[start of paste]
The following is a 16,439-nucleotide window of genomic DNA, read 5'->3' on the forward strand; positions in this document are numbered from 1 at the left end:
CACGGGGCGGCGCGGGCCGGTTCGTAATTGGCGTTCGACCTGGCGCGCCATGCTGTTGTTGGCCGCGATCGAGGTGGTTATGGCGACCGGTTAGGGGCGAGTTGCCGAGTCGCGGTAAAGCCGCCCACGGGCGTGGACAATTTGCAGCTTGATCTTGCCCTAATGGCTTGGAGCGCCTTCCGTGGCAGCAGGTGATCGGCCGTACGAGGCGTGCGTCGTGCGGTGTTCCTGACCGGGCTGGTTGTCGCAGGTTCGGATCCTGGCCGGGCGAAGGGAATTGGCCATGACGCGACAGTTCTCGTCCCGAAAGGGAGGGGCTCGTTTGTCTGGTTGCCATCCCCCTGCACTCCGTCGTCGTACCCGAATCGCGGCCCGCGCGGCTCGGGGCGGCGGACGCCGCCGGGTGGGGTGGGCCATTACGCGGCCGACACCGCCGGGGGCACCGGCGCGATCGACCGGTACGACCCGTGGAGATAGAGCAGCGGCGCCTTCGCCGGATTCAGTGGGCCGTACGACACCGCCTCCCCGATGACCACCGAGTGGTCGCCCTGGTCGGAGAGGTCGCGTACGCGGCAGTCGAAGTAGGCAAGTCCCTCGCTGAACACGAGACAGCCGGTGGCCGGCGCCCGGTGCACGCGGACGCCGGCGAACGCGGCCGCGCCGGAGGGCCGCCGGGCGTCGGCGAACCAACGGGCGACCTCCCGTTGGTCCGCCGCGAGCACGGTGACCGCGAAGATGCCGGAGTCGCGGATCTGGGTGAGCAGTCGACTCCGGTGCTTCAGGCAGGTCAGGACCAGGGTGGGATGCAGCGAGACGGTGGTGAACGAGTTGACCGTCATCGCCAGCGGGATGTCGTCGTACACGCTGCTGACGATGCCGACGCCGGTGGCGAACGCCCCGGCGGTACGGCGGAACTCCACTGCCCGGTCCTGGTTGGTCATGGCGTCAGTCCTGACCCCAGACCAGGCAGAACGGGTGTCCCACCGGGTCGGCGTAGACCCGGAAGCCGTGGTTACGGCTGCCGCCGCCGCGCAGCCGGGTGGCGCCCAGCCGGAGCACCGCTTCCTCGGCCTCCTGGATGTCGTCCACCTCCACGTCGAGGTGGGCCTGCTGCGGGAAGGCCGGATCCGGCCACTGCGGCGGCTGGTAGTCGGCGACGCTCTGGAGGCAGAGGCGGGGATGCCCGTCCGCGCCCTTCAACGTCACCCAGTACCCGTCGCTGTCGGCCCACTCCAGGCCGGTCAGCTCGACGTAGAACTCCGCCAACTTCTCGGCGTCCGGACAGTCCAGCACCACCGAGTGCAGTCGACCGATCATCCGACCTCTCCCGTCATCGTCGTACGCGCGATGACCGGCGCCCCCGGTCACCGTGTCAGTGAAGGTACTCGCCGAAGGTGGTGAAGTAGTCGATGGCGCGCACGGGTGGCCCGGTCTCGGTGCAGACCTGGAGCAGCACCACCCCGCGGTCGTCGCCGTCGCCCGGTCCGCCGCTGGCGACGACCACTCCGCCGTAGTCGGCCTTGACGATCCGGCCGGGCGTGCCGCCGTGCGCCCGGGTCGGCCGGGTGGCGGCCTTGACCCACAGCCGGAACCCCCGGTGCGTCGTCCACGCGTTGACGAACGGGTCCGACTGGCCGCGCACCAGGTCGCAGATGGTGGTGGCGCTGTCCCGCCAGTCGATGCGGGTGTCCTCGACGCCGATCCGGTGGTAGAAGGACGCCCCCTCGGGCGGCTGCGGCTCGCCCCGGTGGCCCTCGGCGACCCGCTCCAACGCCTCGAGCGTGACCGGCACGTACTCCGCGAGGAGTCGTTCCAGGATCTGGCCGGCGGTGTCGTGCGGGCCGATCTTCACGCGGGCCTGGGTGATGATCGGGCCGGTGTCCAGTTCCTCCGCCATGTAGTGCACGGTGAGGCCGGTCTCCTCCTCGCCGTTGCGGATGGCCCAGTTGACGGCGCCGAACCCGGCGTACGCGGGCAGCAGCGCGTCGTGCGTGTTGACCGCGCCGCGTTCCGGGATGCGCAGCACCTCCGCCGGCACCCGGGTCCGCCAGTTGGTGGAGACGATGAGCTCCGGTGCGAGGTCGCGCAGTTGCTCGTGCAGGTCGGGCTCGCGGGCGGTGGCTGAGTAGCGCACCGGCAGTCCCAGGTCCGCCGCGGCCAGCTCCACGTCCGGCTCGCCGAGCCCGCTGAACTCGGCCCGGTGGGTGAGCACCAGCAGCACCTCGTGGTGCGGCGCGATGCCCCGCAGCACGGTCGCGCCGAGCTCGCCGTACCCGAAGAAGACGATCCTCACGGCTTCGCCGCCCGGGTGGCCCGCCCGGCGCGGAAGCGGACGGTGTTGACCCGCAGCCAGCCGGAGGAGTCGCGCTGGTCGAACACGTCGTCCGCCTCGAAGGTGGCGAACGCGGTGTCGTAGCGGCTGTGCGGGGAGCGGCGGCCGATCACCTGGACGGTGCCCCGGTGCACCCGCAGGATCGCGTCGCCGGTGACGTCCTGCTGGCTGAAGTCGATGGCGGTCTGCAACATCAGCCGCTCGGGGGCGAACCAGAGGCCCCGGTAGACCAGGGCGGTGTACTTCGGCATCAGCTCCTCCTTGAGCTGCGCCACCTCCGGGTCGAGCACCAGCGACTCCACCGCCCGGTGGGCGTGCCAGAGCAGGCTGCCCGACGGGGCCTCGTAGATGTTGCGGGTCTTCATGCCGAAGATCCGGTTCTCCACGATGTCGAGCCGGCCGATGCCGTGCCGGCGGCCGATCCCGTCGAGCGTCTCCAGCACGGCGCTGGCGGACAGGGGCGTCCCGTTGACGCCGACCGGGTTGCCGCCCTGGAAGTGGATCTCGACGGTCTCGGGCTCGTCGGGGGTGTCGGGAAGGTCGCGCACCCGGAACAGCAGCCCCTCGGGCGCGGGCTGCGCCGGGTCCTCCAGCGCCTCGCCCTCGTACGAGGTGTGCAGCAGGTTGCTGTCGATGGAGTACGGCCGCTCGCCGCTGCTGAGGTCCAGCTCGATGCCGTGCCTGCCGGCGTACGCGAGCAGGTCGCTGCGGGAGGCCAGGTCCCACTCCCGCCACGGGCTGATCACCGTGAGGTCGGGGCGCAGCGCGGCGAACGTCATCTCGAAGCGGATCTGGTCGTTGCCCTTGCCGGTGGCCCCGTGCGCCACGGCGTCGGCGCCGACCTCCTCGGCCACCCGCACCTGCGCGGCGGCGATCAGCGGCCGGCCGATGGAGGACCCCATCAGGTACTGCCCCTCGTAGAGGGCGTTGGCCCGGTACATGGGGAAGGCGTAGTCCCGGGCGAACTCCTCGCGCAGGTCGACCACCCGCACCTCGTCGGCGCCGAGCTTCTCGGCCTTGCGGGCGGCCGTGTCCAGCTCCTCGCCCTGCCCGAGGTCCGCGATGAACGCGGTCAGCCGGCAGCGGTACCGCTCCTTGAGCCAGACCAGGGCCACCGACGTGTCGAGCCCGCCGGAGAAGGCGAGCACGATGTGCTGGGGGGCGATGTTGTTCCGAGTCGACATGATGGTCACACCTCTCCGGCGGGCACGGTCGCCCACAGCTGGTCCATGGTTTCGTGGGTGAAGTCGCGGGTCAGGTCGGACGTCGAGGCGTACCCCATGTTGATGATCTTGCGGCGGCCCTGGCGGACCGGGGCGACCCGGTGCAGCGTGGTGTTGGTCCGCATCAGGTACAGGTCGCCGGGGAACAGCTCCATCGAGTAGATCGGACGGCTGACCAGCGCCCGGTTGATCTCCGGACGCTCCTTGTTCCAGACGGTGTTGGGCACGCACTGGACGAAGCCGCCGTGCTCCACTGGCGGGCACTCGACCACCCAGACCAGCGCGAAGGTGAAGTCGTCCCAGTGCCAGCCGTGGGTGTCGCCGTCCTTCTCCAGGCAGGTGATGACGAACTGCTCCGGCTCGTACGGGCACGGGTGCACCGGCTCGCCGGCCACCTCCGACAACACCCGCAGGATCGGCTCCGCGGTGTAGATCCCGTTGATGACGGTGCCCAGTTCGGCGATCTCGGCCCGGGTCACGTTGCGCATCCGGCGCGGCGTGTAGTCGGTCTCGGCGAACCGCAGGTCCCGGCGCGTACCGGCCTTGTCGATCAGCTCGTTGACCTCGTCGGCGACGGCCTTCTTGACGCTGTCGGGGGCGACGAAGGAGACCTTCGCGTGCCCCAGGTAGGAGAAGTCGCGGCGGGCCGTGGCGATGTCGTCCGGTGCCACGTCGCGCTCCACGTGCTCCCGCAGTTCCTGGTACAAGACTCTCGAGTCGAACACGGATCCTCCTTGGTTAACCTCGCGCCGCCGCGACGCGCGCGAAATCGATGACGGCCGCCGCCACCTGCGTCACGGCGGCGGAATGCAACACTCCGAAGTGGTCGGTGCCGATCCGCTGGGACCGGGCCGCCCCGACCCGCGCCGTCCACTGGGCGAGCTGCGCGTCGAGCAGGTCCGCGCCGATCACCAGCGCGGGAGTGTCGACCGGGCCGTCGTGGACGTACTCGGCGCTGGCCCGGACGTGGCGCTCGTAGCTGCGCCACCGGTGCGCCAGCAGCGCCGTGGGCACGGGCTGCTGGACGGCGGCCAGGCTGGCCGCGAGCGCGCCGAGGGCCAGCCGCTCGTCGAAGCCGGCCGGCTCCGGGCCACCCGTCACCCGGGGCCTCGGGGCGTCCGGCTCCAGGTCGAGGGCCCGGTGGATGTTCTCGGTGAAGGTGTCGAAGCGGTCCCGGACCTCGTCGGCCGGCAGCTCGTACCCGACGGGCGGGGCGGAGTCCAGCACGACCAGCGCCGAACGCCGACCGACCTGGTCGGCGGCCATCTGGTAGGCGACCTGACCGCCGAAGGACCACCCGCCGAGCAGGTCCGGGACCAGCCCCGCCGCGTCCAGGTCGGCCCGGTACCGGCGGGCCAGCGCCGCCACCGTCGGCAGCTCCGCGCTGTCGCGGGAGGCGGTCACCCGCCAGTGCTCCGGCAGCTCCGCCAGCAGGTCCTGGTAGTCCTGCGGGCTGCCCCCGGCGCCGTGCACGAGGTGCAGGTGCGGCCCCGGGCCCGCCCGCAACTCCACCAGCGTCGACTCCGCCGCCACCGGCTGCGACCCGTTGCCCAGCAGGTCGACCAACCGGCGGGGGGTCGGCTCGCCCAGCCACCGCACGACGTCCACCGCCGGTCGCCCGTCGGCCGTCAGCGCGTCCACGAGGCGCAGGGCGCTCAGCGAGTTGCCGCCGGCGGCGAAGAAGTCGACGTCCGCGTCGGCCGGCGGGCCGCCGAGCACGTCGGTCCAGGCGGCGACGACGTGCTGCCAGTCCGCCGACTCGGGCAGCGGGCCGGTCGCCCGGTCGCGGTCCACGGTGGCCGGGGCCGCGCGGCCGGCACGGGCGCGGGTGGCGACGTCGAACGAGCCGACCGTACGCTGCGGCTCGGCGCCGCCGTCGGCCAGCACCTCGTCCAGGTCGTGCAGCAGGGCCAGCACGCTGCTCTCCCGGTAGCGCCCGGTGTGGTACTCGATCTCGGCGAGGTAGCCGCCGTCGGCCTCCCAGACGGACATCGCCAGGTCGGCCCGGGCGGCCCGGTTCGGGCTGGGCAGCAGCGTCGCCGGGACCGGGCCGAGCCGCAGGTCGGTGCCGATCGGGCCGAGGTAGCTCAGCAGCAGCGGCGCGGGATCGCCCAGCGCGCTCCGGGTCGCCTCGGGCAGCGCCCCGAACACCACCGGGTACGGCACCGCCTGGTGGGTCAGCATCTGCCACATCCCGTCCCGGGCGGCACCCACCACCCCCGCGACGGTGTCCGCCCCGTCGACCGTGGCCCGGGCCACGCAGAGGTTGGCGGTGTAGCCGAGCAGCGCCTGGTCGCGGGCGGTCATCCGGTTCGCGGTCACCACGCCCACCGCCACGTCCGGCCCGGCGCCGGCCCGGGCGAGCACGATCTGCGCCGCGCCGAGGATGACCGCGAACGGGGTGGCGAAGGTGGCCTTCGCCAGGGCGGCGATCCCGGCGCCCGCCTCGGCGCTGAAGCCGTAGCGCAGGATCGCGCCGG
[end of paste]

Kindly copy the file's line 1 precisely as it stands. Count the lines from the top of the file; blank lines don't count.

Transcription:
The following is a 16,439-nucleotide window of genomic DNA, read 5'->3' on the forward strand; positions in this document are numbered from 1 at the left end: